Versus ran a special episode of “NHL Live” that featured in-depth information regarding the league’s “concussion epidemic.” You can read some PHT pieces on the subject here, here and here. In the video below, Keith Jones and Pierre McGuire discuss how Rule No. 48 and other measures are sending a message to cut down on hits to the head.This video is no longer available. Click here to watch more NBC Sports videos!
Which NHL franchise (team or one from a specific season) over the last 25 years are you most disappointed did not win a Stanley Cup and why?
JOEY: I know they made it to a Stanley Cup Final in 2016, but the fact that the Sharks have never hoisted the Stanley Cup is pretty disappointing. The other California teams (Anaheim and Los Angeles) have each won at least one, but the Sharks just couldn’t get over the hump.
Since the start of the 2000-01 season, this is where the Sharks have finished in the Pacific Division standings: first, fifth, first, second, second, first, first, first, first, second, third, second, fifth, third, third, third and second. That’s a lot of good seasons. To have only one Stanley Cup Final appearance to show for it is just brutal.
Even the Vegas Golden Knights, who have turned into a bitter rival for the Sharks, have made it to one Stanley Cup Final and that was in their first year of existence.
What’s even more frustrating for San Jose, is that based on what we’ve seen from them in 2019-20, it looks like their window to win is pretty much closed. Can general manager Doug Wilson turn things around quickly? Maybe. But they don’t even have their own first-round pick this year.
There’s been some great Sharks teams over the last 25 years, but they’d trade all that regular-season success for a single Stanley Cup.
SEAN: I agree with Joey. You can count on two hands how many in the last 15 years that the Sharks have been my preseason Cup winner pick. But I’m going to go in a different direction. The 2010-11 Canucks were a team that conquered demons along the way to reaching Game 7 of the Cup Final.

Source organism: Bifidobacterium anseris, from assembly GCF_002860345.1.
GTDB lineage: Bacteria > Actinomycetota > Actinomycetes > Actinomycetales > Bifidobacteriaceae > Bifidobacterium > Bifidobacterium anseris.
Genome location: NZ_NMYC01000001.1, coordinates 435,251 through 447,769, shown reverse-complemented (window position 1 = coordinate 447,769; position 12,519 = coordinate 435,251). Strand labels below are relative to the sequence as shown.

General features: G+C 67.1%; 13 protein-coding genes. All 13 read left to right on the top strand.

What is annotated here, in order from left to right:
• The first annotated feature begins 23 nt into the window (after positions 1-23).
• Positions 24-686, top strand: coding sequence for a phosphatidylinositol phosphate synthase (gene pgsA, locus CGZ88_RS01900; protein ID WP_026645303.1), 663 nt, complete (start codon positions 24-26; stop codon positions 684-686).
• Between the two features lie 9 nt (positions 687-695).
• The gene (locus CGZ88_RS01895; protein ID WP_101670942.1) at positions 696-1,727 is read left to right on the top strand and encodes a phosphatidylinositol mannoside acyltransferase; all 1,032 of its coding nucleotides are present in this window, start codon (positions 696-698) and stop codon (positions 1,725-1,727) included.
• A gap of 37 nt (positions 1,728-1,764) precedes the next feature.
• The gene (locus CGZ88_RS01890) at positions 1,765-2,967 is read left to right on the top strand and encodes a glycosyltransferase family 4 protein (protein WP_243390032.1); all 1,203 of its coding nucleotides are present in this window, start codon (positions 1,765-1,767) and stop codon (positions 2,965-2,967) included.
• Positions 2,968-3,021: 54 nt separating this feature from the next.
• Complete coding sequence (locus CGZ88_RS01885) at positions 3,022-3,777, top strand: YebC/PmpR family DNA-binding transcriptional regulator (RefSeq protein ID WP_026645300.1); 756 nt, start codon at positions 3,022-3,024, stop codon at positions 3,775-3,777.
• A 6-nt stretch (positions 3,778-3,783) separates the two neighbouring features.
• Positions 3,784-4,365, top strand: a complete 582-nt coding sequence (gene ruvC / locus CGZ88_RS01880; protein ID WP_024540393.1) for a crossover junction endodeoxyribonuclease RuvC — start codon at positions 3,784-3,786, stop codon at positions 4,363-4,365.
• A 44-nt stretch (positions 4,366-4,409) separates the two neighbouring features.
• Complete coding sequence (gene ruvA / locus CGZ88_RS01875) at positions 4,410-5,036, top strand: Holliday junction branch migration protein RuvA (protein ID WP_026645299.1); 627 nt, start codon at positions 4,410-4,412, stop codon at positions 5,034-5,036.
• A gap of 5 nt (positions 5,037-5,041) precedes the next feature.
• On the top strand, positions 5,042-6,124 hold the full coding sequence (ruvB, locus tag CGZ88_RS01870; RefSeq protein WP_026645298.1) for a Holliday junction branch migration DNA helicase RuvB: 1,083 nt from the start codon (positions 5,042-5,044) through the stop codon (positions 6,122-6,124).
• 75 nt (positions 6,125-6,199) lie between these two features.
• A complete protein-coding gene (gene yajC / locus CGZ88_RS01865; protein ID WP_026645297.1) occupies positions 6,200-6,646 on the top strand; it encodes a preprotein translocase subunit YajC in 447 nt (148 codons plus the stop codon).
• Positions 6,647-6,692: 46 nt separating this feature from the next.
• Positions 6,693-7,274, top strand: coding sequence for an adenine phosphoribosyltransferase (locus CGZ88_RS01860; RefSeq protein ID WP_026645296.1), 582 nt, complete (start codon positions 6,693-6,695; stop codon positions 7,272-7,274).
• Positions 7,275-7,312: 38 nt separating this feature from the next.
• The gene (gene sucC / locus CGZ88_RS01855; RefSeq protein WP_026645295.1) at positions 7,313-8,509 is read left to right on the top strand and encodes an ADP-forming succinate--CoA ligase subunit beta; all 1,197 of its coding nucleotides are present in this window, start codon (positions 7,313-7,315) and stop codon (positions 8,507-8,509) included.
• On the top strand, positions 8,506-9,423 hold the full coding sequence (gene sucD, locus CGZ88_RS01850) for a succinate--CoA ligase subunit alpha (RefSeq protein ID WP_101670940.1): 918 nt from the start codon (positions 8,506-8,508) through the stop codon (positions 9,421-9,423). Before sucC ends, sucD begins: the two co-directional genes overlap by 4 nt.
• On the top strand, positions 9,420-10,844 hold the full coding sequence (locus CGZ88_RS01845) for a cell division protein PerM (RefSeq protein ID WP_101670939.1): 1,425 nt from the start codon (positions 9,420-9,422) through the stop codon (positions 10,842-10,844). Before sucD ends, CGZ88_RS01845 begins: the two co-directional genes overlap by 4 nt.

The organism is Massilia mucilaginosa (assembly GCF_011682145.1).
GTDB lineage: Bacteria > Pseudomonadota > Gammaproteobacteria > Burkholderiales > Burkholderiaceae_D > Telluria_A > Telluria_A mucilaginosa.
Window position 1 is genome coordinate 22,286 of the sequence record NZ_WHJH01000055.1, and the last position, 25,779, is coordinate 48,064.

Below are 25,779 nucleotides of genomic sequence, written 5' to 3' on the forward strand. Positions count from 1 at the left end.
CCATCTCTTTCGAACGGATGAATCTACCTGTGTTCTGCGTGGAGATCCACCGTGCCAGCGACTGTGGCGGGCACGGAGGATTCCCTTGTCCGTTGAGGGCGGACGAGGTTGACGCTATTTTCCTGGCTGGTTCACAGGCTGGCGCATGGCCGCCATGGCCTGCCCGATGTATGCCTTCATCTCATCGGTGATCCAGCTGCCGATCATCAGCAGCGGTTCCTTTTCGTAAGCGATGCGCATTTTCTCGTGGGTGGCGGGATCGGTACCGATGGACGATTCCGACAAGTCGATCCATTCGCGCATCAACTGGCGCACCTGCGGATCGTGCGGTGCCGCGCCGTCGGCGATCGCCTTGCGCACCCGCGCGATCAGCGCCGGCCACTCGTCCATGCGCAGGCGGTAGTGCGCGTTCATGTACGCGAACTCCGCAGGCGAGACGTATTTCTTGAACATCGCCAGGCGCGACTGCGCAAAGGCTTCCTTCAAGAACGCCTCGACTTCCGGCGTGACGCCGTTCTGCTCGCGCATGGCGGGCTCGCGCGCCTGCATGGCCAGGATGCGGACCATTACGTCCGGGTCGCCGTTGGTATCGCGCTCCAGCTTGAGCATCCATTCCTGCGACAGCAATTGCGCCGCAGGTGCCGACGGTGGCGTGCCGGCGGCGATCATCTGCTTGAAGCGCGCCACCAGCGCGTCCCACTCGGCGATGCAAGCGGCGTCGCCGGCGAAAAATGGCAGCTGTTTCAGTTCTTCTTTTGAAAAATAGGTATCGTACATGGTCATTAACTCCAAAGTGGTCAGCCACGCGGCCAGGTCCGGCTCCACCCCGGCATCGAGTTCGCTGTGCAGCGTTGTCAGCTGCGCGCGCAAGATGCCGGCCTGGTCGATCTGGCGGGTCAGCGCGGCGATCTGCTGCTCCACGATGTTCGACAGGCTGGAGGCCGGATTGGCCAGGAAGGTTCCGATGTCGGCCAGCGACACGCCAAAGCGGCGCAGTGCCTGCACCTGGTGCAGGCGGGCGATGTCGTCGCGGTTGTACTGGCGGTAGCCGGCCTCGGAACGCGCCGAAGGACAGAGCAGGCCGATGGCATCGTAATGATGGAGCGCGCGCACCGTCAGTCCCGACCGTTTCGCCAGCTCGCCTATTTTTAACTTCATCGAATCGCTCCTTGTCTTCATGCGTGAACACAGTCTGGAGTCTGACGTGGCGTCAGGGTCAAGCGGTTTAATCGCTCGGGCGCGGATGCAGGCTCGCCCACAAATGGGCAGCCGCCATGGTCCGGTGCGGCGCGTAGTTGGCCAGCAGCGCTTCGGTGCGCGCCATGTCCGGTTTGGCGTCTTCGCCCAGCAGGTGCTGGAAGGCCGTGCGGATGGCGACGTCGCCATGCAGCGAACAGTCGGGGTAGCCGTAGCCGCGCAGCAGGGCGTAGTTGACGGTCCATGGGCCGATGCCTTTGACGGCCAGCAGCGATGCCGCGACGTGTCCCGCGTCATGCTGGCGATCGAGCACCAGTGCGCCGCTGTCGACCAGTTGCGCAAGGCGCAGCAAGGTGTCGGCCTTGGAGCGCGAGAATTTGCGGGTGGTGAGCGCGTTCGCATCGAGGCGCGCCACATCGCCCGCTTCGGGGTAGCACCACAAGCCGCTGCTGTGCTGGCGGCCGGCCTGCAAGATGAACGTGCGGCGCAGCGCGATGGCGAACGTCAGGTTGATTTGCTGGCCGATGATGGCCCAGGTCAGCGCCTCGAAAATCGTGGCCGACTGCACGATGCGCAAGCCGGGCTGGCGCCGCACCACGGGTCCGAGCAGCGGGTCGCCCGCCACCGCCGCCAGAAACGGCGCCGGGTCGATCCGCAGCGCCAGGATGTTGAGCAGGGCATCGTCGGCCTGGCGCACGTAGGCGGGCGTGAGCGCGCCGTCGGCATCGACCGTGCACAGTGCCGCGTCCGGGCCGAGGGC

That Canucks roster was a total package. There were some likable characters (Daniel and Henrik Sedin, Roberto Luongo) and others who played the heel role very well (Alex Burrows, Ryan Kesler, Max Lapierre, Raffi Torres). There was also Kevin Bieksa, who could probably find a place in both groups.
Years of playoff disappointment were carried like baggage heading into the 2010-11 season. After back-to-back Round 2 playoff exits at the hands of the Blackhawks, the Canucks were again Cup contenders, and needed to finally finish the job. They did their part initially, becoming the first team that season to clinch a playoff spot and picking up the first Presidents’ Trophy in franchise history.
Every Stanley Cup championship DVD has those flashpoint moments on the road to a title. The Canucks had that. From their regular season success to Burrows “slaying the dragon” with his overtime series clincher against Chicago in Round 1 to Bieksa ending the Western Conference Final against the Sharks in double OT to Vancouver winning the first two games of the Cup Final against the Bruins. It appeared as if the stars had finally aligned.
We know the rest of the story, but that team was both incredibly fun to watch with the talent on it and so easy to root against given the villains employed on the roster. All they needed was just one win in Boston to change history.
JAMES: Joey beat me to the Sharks, but honestly, I’m glad. In having to dig deeper, it conjured some great/tragic hockey memories and interesting thoughts.
For one: the last two Stanley Cup-winners emptied out metaphorical tonnage of angst. The Blues have been tormented by “almost” basically from day one, when they were pulverized in three straight Stanley Cup Final series (1967-68 through 1969-70) without winning a single game against the Canadiens or Bruins. There’d be ample angst if they didn’t win in 2019, and the same can be said for the Capitals. It’s difficult to cringe too hard at the Boudreau-era Capitals falling just short when Alex Ovechkin won it all, anyway.
My thoughts drift, then, to quite a few Canadian teams that rode high.
It’s tempting to go with the Peak Sedin Canucks, in and around that near-win in 2011; after all, while I didn’t grow up a Canucks fan, many were fooled into believing so because of my handle.
But, honestly, the team that might bum me out the most in recent years is the really, really good Senators teams that fell short of a Stanley Cup. (No, I’m not talking about the group that was within an overtime Game 7 OT goal of being willed to a SCF by Erik Karlsson and a few others.)